Inc., San Francisco, CA, USA). The identity of the amplification products was confirmed by hybridization the four-parameter logistic equation on either untrans- using an oligonucleotide probe specific to the mouse AR formed or Box–Cox-transformed data by a previously described method (Ghosh et al. 1998). A P<0·05 was AAACA-3 ). The oligonucleotide was labeled with 32P designated as the minimum criterion for declaring using terminal transferase and the resulting probe was statistically significant differences.
diluted in Rapid-Hyb solution (Amersham). The blot washybridized to the diluted probe for 2 h at 42 C andwashed once at room temperature with 50 ml 5 0·1% SDS. Two additional stringency washes were per-formed at 42 C utilizing 1 To determine whether the pituitary cell line L T2 expresses the AR gene, RT-PCR was conducted on total Journal of Endocrinology (2001) 170, 601–607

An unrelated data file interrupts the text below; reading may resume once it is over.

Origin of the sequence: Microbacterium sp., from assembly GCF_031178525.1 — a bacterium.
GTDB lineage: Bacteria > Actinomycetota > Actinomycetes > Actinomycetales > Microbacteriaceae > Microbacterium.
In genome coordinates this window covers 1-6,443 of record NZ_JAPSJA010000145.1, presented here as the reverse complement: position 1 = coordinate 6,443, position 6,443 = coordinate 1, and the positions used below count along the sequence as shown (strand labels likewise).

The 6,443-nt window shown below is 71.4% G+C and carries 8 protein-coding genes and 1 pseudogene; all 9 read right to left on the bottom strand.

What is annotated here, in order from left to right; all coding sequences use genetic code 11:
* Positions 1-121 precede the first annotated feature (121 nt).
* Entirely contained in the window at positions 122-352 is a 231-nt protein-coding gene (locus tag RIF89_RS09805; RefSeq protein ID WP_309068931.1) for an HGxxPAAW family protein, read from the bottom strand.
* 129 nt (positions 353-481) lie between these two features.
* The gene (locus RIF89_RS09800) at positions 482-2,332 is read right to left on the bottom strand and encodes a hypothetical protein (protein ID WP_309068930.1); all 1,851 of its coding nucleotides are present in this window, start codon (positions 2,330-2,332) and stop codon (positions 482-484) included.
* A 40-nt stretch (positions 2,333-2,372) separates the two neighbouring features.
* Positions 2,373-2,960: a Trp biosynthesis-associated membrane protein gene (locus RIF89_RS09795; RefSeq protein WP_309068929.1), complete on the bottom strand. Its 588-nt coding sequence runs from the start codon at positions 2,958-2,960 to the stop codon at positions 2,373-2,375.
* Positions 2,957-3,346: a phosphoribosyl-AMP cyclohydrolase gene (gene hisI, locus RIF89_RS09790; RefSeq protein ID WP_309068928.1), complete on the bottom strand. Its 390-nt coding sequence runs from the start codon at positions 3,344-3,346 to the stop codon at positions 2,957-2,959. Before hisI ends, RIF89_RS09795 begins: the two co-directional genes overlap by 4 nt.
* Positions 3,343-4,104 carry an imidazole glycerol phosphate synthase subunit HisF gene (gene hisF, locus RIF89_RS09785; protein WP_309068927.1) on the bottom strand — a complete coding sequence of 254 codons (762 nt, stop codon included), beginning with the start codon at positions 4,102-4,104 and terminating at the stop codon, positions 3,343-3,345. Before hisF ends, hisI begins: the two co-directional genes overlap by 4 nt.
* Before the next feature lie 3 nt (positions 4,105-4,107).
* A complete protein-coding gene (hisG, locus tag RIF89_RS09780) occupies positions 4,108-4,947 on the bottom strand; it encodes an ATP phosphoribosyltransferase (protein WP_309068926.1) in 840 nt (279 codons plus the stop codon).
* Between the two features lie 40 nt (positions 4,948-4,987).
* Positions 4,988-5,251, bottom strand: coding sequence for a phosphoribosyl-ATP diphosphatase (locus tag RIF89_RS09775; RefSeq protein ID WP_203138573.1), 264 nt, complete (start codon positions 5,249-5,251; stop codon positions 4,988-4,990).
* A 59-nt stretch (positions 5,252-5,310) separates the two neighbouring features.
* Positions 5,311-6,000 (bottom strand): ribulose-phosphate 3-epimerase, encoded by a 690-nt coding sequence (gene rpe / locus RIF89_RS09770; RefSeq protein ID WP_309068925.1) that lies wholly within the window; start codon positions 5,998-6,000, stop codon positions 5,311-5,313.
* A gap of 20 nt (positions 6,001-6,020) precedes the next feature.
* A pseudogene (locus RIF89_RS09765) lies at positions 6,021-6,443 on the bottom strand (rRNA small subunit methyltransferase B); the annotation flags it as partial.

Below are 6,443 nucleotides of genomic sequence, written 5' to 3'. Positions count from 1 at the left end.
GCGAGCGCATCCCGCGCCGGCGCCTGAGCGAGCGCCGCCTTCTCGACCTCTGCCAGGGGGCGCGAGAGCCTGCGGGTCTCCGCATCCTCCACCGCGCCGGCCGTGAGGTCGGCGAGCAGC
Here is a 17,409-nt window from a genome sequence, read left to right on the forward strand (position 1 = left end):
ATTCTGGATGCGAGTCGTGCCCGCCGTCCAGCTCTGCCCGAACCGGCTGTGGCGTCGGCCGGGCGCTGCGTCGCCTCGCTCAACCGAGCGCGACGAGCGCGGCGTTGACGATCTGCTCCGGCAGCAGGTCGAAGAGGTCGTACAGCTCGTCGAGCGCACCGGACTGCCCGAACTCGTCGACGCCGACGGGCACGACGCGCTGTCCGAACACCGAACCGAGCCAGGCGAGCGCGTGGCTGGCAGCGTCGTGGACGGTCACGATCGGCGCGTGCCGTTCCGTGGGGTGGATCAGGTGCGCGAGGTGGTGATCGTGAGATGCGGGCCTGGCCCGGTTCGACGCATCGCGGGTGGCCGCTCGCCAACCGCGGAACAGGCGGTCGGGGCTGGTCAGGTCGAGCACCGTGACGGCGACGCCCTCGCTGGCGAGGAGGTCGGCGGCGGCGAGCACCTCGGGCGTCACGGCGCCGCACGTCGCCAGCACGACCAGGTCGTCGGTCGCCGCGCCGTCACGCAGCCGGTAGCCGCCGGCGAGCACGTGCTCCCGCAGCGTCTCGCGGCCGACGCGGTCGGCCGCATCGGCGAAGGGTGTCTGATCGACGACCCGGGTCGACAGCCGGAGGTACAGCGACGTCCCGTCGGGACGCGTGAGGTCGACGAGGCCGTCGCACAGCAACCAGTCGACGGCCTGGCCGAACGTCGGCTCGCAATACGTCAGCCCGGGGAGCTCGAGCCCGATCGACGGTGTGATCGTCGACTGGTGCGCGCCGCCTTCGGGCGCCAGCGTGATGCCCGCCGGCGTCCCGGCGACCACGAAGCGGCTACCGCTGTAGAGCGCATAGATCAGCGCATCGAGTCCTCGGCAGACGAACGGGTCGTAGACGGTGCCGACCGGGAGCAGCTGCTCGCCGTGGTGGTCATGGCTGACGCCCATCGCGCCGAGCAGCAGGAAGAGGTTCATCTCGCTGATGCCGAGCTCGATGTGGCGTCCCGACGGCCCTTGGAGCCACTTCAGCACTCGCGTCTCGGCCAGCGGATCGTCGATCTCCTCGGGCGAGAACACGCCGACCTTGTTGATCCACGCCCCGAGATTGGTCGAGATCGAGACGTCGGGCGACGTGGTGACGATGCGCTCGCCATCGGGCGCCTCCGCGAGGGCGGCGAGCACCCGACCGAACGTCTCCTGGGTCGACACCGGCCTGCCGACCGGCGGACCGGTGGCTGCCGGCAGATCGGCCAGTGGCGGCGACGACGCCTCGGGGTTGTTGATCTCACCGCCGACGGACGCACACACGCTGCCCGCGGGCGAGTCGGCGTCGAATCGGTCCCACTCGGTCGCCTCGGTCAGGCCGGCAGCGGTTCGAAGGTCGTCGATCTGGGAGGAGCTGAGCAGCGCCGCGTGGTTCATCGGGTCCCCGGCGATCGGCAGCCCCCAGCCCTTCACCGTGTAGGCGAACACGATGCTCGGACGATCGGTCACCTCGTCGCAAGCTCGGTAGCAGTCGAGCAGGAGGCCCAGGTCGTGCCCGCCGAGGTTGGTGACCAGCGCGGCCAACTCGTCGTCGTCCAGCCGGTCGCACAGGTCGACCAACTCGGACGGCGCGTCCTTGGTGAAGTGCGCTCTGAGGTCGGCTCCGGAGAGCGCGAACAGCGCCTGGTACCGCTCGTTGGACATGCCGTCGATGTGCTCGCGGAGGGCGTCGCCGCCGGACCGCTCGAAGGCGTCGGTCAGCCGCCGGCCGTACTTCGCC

Androgen responsiveness of L T2 cells · M A LAWSON and others 603 Although direct activation of AR leads to transcriptional responses dependent on the interaction of ligand-bound AR with a competent promoter element, othermechanisms for AR-dependent activation of transcriptionhave been reported that are resistant to inhibition by theandrogen receptor antagonists 2-hydroxy-flutamide andcasodex (Peterziel et al. 1999). Therefore, to establish thatthe androgen responsiveness of pGL3-MMTV is depen-dent on the transcription activation properties of ligand-bound AR, we tested the ability of the AR antagonists2-hydroxy-flutamide and casodex to block the DHT- Figure 1 L T2 cells express AR mRNA. Primers specific for mouse